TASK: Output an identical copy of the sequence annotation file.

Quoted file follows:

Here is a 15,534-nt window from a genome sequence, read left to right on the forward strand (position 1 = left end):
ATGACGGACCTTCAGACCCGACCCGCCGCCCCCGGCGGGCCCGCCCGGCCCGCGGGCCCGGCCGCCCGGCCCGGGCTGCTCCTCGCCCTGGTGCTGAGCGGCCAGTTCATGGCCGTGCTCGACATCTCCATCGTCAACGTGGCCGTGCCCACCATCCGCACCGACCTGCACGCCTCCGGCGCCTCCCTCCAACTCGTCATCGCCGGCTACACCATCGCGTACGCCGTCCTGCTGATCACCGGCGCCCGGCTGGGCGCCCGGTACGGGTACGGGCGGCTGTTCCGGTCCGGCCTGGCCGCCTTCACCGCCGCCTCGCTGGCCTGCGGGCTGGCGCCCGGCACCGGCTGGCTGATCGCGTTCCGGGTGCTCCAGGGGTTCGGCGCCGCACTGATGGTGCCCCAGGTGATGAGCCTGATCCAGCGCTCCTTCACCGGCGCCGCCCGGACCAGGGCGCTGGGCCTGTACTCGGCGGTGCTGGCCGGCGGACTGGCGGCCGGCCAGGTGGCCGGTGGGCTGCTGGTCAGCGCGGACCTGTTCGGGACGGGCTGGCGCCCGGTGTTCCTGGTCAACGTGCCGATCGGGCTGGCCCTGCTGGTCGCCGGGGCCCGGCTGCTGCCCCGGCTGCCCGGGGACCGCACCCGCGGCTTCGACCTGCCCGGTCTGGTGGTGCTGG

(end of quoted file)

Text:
Here is a 15,534-nt window from a genome sequence, read left to right on the forward strand (position 1 = left end):
ATGACGGACCTTCAGACCCGACCCGCCGCCCCCGGCGGGCCCGCCCGGCCCGCGGGCCCGGCCGCCCGGCCCGGGCTGCTCCTCGCCCTGGTGCTGAGCGGCCAGTTCATGGCCGTGCTCGACATCTCCATCGTCAACGTGGCCGTGCCCACCATCCGCACCGACCTGCACGCCTCCGGCGCCTCCCTCCAACTCGTCATCGCCGGCTACACCATCGCGTACGCCGTCCTGCTGATCACCGGCGCCCGGCTGGGCGCCCGGTACGGGTACGGGCGGCTGTTCCGGTCCGGCCTGGCCGCCTTCACCGCCGCCTCGCTGGCCTGCGGGCTGGCGCCCGGCACCGGCTGGCTGATCGCGTTCCGGGTGCTCCAGGGGTTCGGCGCCGCACTGATGGTGCCCCAGGTGATGAGCCTGATCCAGCGCTCCTTCACCGGCGCCGCCCGGACCAGGGCGCTGGGCCTGTACTCGGCGGTGCTGGCCGGCGGACTGGCGGCCGGCCAGGTGGCCGGTGGGCTGCTGGTCAGCGCGGACCTGTTCGGGACGGGCTGGCGCCCGGTGTTCCTGGTCAACGTGCCGATCGGGCTGGCCCTGCTGGTCGCCGGGGCCCGGCTGCTGCCCCGGCTGCCCGGGGACCGCACCCGCGGCTTCGACCTGCCCGGTCTGGTGGTGCTGG